When browsing through our range of water tanks, you will notice that they are labelled as either potable or non-potable, but what does this mean?
The simple answer is that a potable water tank is suitable for storing drinking water, whereas a non-potable water storage tank is not.
All potable water tanks must adhere to WRAS (Water Regulations Advisory Scheme) regulations, in order to keep the water safe for consumption when it comes into contact with the materials of the tank.
Why Potable Water Storage Tanks are Important
Potable tanks are a necessity in order to store safe drinking water, especially when tap water is not an option. By and large, tap water is readily available in residential and commercial buildings, however, a system failure can soon leave anywhere without clean water.
Shelters may not be connected to a safe drinking water system, with numerous people reliant on a water storage tank for access to water for them and their families. Without access to clean water, the health of those affected is put at serious risk.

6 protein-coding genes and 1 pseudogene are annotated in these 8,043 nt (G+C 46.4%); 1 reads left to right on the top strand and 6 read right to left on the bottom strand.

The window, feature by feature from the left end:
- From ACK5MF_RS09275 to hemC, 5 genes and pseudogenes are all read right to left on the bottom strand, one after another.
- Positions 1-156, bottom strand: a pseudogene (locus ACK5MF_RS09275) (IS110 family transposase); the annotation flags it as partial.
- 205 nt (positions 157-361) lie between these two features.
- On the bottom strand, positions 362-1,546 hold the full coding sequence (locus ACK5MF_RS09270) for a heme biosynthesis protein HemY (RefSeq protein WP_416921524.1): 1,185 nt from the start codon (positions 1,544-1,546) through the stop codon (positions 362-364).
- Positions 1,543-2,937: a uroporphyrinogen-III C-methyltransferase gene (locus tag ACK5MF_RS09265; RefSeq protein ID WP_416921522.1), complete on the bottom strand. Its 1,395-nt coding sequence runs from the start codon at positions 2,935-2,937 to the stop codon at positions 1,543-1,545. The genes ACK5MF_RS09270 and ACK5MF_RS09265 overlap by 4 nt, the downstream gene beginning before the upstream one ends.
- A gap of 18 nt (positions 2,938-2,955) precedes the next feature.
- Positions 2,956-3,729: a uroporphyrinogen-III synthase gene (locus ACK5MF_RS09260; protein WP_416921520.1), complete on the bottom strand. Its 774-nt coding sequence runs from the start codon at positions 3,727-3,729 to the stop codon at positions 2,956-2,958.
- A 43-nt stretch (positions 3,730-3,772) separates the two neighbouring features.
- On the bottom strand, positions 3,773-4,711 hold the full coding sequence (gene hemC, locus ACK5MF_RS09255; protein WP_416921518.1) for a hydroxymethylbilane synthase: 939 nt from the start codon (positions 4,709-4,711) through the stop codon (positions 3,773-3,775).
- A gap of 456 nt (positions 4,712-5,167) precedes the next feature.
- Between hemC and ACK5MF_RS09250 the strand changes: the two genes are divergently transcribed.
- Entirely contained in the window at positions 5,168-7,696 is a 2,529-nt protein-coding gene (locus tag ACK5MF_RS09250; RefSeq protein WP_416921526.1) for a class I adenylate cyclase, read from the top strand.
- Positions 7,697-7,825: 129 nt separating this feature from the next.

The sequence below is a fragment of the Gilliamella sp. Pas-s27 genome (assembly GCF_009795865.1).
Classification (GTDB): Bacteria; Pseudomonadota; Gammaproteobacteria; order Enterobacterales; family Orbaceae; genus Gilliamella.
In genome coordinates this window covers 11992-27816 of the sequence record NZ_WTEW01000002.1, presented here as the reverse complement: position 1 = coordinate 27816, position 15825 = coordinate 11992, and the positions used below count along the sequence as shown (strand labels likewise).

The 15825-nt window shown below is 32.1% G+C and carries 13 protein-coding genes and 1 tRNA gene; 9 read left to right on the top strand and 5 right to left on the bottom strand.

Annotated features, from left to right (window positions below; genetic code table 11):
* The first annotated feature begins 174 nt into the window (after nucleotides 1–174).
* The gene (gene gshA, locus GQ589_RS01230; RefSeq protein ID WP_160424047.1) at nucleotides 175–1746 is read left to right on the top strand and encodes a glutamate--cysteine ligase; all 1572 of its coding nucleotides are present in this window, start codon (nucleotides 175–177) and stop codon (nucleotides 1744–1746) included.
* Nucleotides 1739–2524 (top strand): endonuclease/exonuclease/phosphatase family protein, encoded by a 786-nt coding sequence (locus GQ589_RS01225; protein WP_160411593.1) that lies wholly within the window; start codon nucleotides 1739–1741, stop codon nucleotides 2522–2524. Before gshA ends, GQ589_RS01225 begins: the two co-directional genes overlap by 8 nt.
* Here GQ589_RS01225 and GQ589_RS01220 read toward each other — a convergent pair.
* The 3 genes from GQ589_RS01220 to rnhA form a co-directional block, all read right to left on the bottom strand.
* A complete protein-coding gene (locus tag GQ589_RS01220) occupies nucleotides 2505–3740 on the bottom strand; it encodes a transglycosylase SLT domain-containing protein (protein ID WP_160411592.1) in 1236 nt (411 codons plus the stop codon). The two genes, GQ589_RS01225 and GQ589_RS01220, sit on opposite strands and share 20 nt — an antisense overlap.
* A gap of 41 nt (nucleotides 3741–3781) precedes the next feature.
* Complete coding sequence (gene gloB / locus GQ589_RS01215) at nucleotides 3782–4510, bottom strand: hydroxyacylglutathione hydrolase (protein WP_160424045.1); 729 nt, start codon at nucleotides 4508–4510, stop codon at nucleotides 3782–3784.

Usage of Non-Potable Tanks
Just as potable tanks are important for use on a day to day basis, so too are non-potable tanks, as the water stored can be used for plumbing, such as flushing the toilet and in washing machines, as well as for gardening.
Tap water, or potable water, is filtered to make it safe for consumption, whereas non-potable water is usually harvested rainwater that has not been filtered or manipulated. While rainwater is not suitable for human consumption, it is highly beneficial to the growth of plants and produce, which is why it is not uncommon to find agricultural settings making use of rainwater harvesting tanks.